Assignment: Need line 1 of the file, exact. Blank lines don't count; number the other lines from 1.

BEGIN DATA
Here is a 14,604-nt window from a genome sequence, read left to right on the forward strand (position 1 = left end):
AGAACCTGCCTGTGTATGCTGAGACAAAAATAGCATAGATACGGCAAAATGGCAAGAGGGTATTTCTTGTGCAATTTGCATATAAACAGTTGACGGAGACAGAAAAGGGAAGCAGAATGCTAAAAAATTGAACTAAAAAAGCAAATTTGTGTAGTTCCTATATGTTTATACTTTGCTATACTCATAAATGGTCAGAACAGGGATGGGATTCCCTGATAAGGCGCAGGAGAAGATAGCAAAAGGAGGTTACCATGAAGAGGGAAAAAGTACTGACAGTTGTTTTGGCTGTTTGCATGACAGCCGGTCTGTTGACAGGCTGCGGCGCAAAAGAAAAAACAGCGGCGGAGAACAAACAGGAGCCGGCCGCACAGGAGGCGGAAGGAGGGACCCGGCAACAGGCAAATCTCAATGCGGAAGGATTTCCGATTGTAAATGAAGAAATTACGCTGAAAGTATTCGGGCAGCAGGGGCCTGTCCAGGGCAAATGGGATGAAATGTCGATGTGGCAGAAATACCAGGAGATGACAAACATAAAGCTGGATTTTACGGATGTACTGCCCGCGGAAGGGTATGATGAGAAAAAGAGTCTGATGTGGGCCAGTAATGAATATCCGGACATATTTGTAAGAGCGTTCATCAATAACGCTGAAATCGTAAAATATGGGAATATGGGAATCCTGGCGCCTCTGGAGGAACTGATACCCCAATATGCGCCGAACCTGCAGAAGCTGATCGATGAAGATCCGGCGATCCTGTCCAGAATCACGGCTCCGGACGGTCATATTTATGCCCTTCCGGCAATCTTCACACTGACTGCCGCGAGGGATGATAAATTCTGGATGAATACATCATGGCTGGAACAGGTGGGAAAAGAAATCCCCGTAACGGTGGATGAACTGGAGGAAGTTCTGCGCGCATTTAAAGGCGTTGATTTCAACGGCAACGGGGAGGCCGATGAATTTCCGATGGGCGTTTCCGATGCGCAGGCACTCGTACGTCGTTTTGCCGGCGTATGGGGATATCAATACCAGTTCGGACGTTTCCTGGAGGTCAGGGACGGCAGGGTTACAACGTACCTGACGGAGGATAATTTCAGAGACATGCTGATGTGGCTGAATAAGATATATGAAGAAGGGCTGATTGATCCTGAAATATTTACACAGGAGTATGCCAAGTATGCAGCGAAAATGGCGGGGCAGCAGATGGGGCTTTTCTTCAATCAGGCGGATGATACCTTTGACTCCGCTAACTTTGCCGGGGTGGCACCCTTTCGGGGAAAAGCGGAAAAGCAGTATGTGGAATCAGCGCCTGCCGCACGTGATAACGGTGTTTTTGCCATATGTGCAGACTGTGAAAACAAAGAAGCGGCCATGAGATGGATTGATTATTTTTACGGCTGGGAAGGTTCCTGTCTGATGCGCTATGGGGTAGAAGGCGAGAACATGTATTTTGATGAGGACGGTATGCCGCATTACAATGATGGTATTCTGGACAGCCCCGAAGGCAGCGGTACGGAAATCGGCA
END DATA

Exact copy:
Here is a 14,604-nt window from a genome sequence, read left to right on the forward strand (position 1 = left end):